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the History of Latin Christianity by dwelling on the distinctive features of this its noblest, and, we will not hesitate to add, its most genuine, offspring. But the advocates and the opponents of the Reformation would both do well to remember the lineage from which it sprang; the analogy which its origin presents to what, when viewed under their more favourable aspects, may be called, without offence, the two previous dispensations of Christianity; the hope that, as it is unquestionably the development of some of the best tendencies of those two older bodies, so it may, in the end, be the destined instrument of purifying, of reconciling, and of absorbing them both in some higher and deeper unity than has yet been vouchsafed to the mind of man.

So to view the progress of events, so to trace the influence of races and institutions and political convulsions on the history of Christianity, is assuredly not to diminish, but to exalt, its importance to men and to nations; not to underrate, but to represent in its full grandeur the divine and universal origin to which it lays claim. Of ordinary institutions it may truly be said, as of the ordinary instincts of humanity,

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But the course of the Christian religion, in spite of all the impediments it has encountered, in spite of the darkness which from time to time has clouded the Fate of Christendom,' has always moved onwards, and from that onward movement derived its main strength. Christianity has not drooped,-it has lived, it has flourished, it has expanded, it has grown more and more like to its ancient, Hebrew, divine original,-not in proportion as it has remained within the influences of its first home, but (so far at least as European history is concerned) in proportion as it has receded further and further from them. Westward the Star of Empire has held its course;' and westward has the Sun of Christendom moved also, shedding its light not only on Arabian deserts and Judæan palms, but on the endless varieties of Western life and scenery, on the cities and homes, on the empires and the families, of the Grecian, the Roman, and the Teutonic world; the Omega no less than the Alpha, the end no less than the beginning, of the history of civilised man.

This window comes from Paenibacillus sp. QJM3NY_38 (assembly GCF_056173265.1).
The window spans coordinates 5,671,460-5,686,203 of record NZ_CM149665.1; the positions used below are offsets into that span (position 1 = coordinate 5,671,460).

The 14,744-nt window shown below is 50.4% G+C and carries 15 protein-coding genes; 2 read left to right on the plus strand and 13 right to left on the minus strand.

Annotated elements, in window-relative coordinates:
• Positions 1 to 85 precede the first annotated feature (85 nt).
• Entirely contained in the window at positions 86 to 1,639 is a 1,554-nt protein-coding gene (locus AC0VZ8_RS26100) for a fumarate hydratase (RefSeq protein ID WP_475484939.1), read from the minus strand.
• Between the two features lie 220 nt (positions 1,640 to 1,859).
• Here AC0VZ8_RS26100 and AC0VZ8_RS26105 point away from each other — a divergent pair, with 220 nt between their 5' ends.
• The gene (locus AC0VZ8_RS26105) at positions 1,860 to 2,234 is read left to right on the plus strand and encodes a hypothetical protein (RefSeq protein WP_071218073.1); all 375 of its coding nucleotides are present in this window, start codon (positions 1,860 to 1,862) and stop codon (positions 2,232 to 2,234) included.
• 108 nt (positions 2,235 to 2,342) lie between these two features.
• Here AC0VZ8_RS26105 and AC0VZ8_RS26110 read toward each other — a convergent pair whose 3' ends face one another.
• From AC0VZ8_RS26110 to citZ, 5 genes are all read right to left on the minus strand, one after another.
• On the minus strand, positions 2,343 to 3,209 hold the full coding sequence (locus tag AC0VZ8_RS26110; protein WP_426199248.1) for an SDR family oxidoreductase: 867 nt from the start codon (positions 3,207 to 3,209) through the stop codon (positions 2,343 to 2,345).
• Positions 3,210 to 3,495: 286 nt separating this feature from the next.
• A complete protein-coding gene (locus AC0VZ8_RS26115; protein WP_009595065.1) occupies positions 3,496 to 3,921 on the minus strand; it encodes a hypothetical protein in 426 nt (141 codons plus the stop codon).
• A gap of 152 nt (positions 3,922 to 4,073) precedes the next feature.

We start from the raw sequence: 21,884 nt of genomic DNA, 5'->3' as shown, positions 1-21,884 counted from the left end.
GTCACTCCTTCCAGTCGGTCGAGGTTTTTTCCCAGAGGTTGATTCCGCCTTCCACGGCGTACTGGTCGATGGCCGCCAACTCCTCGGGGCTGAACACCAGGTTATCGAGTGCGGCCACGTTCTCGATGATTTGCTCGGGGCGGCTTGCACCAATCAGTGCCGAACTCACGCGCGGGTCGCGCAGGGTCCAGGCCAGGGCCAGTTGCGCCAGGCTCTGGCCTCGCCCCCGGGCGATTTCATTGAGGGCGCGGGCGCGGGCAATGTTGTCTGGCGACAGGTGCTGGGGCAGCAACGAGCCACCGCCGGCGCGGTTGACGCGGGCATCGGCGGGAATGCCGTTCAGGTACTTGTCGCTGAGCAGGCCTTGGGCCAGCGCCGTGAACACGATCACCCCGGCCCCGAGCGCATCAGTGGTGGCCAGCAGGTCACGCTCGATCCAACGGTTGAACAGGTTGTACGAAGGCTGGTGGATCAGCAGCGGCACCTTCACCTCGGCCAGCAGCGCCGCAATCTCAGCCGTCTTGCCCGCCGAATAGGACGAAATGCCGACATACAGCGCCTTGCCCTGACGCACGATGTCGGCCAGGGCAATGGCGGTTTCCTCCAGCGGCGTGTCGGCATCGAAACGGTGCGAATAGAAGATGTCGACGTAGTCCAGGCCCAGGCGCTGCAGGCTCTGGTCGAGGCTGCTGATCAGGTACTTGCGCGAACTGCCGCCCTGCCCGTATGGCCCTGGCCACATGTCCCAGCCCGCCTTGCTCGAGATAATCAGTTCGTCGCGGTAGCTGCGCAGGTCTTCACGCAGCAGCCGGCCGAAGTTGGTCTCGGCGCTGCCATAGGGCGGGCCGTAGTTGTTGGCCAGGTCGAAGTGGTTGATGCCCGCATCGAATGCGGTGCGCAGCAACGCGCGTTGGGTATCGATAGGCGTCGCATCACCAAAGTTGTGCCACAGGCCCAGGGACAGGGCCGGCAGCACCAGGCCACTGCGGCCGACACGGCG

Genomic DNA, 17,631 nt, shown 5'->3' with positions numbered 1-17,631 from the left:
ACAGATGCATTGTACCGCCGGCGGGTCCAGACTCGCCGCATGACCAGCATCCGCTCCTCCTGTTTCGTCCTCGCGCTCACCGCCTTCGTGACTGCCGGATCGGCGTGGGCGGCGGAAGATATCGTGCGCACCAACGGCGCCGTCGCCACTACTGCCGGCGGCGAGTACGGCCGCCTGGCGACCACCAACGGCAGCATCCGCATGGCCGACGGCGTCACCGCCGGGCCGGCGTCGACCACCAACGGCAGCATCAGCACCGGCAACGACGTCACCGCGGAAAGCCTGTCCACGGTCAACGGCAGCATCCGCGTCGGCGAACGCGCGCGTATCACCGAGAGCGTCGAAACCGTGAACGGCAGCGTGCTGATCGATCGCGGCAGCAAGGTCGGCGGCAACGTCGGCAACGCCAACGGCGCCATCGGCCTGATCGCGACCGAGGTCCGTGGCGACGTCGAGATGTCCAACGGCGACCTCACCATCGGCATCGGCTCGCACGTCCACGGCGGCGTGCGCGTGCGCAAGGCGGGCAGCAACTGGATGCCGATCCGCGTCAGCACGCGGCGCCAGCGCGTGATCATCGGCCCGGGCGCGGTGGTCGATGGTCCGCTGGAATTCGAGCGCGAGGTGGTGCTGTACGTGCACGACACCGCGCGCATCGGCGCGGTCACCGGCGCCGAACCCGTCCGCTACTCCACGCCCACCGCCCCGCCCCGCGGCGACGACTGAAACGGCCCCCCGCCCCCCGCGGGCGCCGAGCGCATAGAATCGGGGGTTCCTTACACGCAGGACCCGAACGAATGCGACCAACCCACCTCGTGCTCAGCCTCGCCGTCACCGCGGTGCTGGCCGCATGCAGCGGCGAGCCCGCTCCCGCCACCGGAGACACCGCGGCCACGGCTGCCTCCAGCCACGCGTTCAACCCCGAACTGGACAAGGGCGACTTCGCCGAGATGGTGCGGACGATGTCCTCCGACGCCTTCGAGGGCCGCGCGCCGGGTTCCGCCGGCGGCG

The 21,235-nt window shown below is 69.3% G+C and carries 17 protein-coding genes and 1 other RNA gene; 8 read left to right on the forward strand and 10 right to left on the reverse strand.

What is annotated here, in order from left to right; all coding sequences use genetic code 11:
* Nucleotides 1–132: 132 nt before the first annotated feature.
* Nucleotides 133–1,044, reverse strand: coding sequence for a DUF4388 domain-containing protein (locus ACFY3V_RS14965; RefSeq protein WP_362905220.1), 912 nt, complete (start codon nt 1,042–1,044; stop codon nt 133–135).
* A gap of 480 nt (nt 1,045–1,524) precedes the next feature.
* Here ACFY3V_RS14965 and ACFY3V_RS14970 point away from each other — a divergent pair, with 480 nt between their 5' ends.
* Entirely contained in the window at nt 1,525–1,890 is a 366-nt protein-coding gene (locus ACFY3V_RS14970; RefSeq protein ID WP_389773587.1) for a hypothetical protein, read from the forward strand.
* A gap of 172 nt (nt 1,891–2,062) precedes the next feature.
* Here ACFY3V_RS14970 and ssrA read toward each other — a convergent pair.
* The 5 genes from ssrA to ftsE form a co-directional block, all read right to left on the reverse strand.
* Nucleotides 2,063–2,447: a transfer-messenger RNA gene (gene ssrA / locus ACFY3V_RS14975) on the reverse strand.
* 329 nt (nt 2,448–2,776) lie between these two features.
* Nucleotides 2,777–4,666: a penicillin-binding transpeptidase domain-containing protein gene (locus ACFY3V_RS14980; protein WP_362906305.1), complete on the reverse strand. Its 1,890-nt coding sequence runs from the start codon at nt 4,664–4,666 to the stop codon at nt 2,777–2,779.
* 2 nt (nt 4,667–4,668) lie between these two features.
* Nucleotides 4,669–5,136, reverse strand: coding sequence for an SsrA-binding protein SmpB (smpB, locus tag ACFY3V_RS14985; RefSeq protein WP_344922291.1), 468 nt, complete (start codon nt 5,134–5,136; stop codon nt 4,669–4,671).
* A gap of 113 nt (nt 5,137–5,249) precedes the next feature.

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ART. III.-Dramatic Register for 1853. 12mo.

London.

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T must be owned that the drama labours under vantages at the present moment. We shall not dwell upon their more obvious causes-the habits of social life, the inroads made upon the attractions of the theatre by the counter-attractions of literature, or the ebb of fashion from the stage doors. These disadvantages are on the surface, and a sudden turn in the world's tide would repel and obliterate them. Their sources lie much deeper, and must be sought in the character and tendencies of the age itself.

It is perhaps an inevitable result of advancing civilisation that it levels in great measure the external and salient points of individual character, and thus deprives the drama of one of its principal aliments and attractions. Evil passions and evil natures are unhappily, indeed, the accompaniments of every age, but they do not therefore always exhibit themselves under dramatic forms. The crimes and woes of 'old great houses' seldom affect in our days either the annals of the world or the passions of individuals. Wars have lost their chivalric character; politics are no longer tissues of dark intrigues, revealed only by their results, but hidden during their process in impenetrable darkness. Society has ceased to be divided into castes, or distinguished by outward and visible tokens of grandeur or debasement. Our manners and habits have grown similar and unpicturesque. A justice on the bench is no longer worshipful; a squire, except in the eyes of some poaching varlet, is no more 'the petty tyrant of his fields; we take the wall of an alderman, and feel no awe in the presence of a mayor; lords ride in cabs; the coach, with six Flemish horses, with its running footmen and linkbearers, has vanished into infinite space; a knight of the shire be the son of a scrivener; our men on 'Change have doffed their flat caps and shining shoes; there are no bullies in Paul's Walk, and hardly a Toledan blade within the liberties of London. The toe of the peasant comes near the heel of the courtier.' Our very inns have dropped their pictorial emblems: we write, instead of paint, our tavern-heraldry. Town and country are nearly one. Clarendon says of a certain Earl of Arundel, that 'he went rarely to London, because there only he found a greater man than himself, and because at home he was allowed to forget that there was such a man.' Lord Arundel's policy would be unavailing now. Our humours and distinctions are well nigh abolished, and the drama, so far as it depends upon them, deprived of its daily bread. The stage-poet cannot find his Bobadil in any lodging in Lambeth, nor his Justice Shallow in Gloucestershire,